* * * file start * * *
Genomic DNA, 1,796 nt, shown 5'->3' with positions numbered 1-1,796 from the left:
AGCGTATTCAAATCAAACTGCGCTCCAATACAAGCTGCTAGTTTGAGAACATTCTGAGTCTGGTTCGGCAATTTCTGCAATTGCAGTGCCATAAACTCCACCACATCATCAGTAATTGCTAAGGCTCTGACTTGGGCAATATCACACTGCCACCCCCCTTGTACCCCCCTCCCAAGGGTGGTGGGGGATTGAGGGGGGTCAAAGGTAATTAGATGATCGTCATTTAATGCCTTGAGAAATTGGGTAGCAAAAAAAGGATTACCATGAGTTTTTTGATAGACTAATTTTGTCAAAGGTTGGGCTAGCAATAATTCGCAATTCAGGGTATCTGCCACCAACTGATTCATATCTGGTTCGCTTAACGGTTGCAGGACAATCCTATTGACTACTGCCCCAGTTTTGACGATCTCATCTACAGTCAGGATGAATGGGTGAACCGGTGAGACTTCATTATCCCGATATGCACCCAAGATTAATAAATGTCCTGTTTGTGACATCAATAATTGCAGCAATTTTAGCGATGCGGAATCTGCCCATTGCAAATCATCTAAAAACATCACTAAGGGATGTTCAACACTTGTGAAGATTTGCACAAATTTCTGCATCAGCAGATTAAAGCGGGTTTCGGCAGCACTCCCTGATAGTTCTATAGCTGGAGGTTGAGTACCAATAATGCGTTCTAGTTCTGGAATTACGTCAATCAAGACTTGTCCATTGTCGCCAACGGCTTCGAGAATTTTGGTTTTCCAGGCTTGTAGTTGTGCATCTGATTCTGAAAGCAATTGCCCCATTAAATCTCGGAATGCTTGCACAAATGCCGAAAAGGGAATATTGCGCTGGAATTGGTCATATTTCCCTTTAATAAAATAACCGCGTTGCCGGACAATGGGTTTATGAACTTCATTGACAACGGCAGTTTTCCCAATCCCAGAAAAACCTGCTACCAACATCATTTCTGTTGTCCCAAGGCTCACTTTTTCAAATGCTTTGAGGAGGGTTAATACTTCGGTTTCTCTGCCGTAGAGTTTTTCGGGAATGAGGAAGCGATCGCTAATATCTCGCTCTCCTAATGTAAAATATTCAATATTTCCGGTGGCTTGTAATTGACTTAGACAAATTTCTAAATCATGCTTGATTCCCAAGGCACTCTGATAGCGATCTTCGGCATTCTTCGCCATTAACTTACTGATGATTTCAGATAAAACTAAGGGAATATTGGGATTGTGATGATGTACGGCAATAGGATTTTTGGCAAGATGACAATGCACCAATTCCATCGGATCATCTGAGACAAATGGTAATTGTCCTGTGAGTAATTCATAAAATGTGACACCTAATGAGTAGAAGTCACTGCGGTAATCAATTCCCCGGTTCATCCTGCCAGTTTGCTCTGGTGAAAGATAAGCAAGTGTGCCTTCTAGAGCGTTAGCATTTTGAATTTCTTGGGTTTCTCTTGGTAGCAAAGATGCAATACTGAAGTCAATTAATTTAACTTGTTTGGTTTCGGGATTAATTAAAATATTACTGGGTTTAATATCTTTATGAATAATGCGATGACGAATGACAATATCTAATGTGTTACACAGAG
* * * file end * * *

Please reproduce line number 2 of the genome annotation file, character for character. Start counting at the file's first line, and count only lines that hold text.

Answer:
AGCGTATTCAAATCAAACTGCGCTCCAATACAAGCTGCTAGTTTGAGAACATTCTGAGTCTGGTTCGGCAATTTCTGCAATTGCAGTGCCATAAACTCCACCACATCATCAGTAATTGCTAAGGCTCTGACTTGGGCAATATCACACTGCCACCCCCCTTGTACCCCCCTCCCAAGGGTGGTGGGGGATTGAGGGGGGTCAAAGGTAATTAGATGATCGTCATTTAATGCCTTGAGAAATTGGGTAGCAAAAAAAGGATTACCATGAGTTTTTTGATAGACTAATTTTGTCAAAGGTTGGGCTAGCAATAATTCGCAATTCAGGGTATCTGCCACCAACTGATTCATATCTGGTTCGCTTAACGGTTGCAGGACAATCCTATTGACTACTGCCCCAGTTTTGACGATCTCATCTACAGTCAGGATGAATGGGTGAACCGGTGAGACTTCATTATCCCGATATGCACCCAAGATTAATAAATGTCCTGTTTGTGACATCAATAATTGCAGCAATTTTAGCGATGCGGAATCTGCCCATTGCAAATCATCTAAAAACATCACTAAGGGATGTTCAACACTTGTGAAGATTTGCACAAATTTCTGCATCAGCAGATTAAAGCGGGTTTCGGCAGCACTCCCTGATAGTTCTATAGCTGGAGGTTGAGTACCAATAATGCGTTCTAGTTCTGGAATTACGTCAATCAAGACTTGTCCATTGTCGCCAACGGCTTCGAGAATTTTGGTTTTCCAGGCTTGTAGTTGTGCATCTGATTCTGAAAGCAATTGCCCCATTAAATCTCGGAATGCTTGCACAAATGCCGAAAAGGGAATATTGCGCTGGAATTGGTCATATTTCCCTTTAATAAAATAACCGCGTTGCCGGACAATGGGTTTATGAACTTCATTGACAACGGCAGTTTTCCCAATCCCAGAAAAACCTGCTACCAACATCATTTCTGTTGTCCCAAGGCTCACTTTTTCAAATGCTTTGAGGAGGGTTAATACTTCGGTTTCTCTGCCGTAGAGTTTTTCGGGAATGAGGAAGCGATCGCTAATATCTCGCTCTCCTAATGTAAAATATTCAATATTTCCGGTGGCTTGTAATTGACTTAGACAAATTTCTAAATCATGCTTGATTCCCAAGGCACTCTGATAGCGATCTTCGGCATTCTTCGCCATTAACTTACTGATGATTTCAGATAAAACTAAGGGAATATTGGGATTGTGATGATGTACGGCAATAGGATTTTTGGCAAGATGACAATGCACCAATTCCATCGGATCATCTGAGACAAATGGTAATTGTCCTGTGAGTAATTCATAAAATGTGACACCTAATGAGTAGAAGTCACTGCGGTAATCAATTCCCCGGTTCATCCTGCCAGTTTGCTCTGGTGAAAGATAAGCAAGTGTGCCTTCTAGAGCGTTAGCATTTTGAATTTCTTGGGTTTCTCTTGGTAGCAAAGATGCAATACTGAAGTCAATTAATTTAACTTGTTTGGTTTCGGGATTAATTAAAATATTACTGGGTTTAATATCTTTATGAATAATGCGATGACGAATGACAATATCTAATGTGTTACACAGAG